3 Replies Latest reply on Apr 2, 2008 12:48 AM by

    Kuler Hues

    Ricarus
      Hi there.

      What is the color model for the kuler hues?

      I can't find an adequate answer on the forum. One of the answers says that it is an RY(ellow)B model (as opposed to an RGB model). this is clearly incorrect by a quick look at the locations of the hues on the hue wheel, which roughly has Red, Yellow, Green and Blue equidistant around the wheel. However, I'm not sure that this is exactly what the hue model is, as I'm not sure that the RYGB are EXACTLY equidistant at 90 degree intervals.

      What is this colour model? Please can you point me in the direction of the colour theory that it is based upon?

      Thanks in advance! Ricarus.

        • 1. Re: Kuler Hues
          Ricarus Level 1
          Just to confirm - I've just checked and Red, Yellow, Green and Blue (by RGB and HSV definitions) are DEFINITELY NOT located at equidistant 90 degree intervals around the wheel.

          I bet the colour theory behind the kuler hue wheel is very interesting. What is this model/theory?

          Cheers, Ricarus
          • 2. Re: Kuler Hues
            Sami@Adobe Adobe Employee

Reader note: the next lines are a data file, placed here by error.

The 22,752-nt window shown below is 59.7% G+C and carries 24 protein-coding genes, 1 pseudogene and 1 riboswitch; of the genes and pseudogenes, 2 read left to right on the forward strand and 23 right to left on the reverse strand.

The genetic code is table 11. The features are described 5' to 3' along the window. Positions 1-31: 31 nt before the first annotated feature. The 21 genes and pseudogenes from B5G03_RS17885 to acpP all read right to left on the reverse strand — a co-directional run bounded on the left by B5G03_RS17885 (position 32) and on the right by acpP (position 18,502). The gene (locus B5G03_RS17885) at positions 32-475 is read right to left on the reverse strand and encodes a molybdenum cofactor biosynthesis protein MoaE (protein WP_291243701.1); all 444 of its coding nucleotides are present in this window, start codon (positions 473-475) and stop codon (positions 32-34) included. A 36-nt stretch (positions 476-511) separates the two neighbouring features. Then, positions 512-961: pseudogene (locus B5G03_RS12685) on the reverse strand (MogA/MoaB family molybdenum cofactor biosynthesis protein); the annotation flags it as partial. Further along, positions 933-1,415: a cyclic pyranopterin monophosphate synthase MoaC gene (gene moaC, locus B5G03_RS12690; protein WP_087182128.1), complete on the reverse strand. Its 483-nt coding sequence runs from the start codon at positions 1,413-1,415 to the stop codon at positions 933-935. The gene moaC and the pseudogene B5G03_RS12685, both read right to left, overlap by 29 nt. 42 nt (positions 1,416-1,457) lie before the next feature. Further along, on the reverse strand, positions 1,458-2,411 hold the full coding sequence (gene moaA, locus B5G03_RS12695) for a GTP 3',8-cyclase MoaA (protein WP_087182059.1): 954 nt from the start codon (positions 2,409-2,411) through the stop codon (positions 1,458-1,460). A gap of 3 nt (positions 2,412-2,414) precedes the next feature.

Hi Ricarus,
            According to our color guru, kuler uses a red-yellow-blue color wheel, the same as Illustrator CS3's color wheel. kuler offers a subset of Illustrator's new feature called Live Color, which lets you create even more color harmonies based on rules.
            Sami
            • 3. Kuler Hues
              To me it looks as if it's built off of a red-green, yellow-blue opponent process scheme, as those are the four colors at 0, 90, 180 and 270 degrees on the wheel. There's a wiki link for it, but basically, the idea behind this is that there are only four truly unique hues to our sense of perception--these two pairs of opposites--and to our eyes/brains all other colors are built in reference to these two sets of unique hues. This idea goes back to a guy named Edward Hering and was long considered pseudo-science but in the last 50 years we've found information pathways in the retina that process color in just this way.

              The HSV circle found in the mac os color picker lays hues out along it's circumfrence so that if you add any two points on opposite sides of the circle (say, red with cyan, or green with magenta) they'll cancel out and you'll get white or grey. Complimentary hues that kuler gives won't mix to neutral--they're based off of a separate, but possibly equally important way in which the eye responds to light. To my eye at least it gives some wonderful results.